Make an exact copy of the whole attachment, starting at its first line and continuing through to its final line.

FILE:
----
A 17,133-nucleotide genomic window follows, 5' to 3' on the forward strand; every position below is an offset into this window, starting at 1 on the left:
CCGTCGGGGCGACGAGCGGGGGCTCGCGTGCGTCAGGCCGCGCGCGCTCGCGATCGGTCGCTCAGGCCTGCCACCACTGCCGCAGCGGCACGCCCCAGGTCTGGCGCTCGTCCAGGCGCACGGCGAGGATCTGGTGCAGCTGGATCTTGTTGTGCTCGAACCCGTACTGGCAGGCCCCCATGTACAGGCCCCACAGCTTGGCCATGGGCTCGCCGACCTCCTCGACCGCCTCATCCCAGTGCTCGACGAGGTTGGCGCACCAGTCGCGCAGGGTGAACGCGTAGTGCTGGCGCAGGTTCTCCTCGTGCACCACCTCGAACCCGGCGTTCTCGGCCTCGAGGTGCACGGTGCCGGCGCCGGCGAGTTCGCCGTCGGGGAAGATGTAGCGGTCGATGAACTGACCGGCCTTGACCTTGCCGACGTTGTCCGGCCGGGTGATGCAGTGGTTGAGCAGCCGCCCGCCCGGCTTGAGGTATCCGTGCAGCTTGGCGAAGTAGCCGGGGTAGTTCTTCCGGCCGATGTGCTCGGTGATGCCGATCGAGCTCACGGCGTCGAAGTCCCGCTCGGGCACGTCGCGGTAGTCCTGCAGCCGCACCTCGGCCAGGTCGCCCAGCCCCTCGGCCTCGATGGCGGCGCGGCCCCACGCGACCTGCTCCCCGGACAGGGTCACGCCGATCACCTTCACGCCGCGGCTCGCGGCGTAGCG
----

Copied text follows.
A 17,133-nucleotide genomic window follows, 5' to 3' on the forward strand; every position below is an offset into this window, starting at 1 on the left:
CCGTCGGGGCGACGAGCGGGGGCTCGCGTGCGTCAGGCCGCGCGCGCTCGCGATCGGTCGCTCAGGCCTGCCACCACTGCCGCAGCGGCACGCCCCAGGTCTGGCGCTCGTCCAGGCGCACGGCGAGGATCTGGTGCAGCTGGATCTTGTTGTGCTCGAACCCGTACTGGCAGGCCCCCATGTACAGGCCCCACAGCTTGGCCATGGGCTCGCCGACCTCCTCGACCGCCTCATCCCAGTGCTCGACGAGGTTGGCGCACCAGTCGCGCAGGGTGAACGCGTAGTGCTGGCGCAGGTTCTCCTCGTGCACCACCTCGAACCCGGCGTTCTCGGCCTCGAGGTGCACGGTGCCGGCGCCGGCGAGTTCGCCGTCGGGGAAGATGTAGCGGTCGATGAACTGACCGGCCTTGACCTTGCCGACGTTGTCCGGCCGGGTGATGCAGTGGTTGAGCAGCCGCCCGCCCGGCTTGAGGTATCCGTGCAGCTTGGCGAAGTAGCCGGGGTAGTTCTTCCGGCCGATGTGCTCGGTGATGCCGATCGAGCTCACGGCGTCGAAGTCCCGCTCGGGCACGTCGCGGTAGTCCTGCAGCCGCACCTCGGCCAGGTCGCCCAGCCCCTCGGCCTCGATGGCGGCGCGGCCCCACGCGACCTGCTCCCCGGACAGGGTCACGCCGATCACCTTCACGCCGCGGCTCGCGGCGTAGCG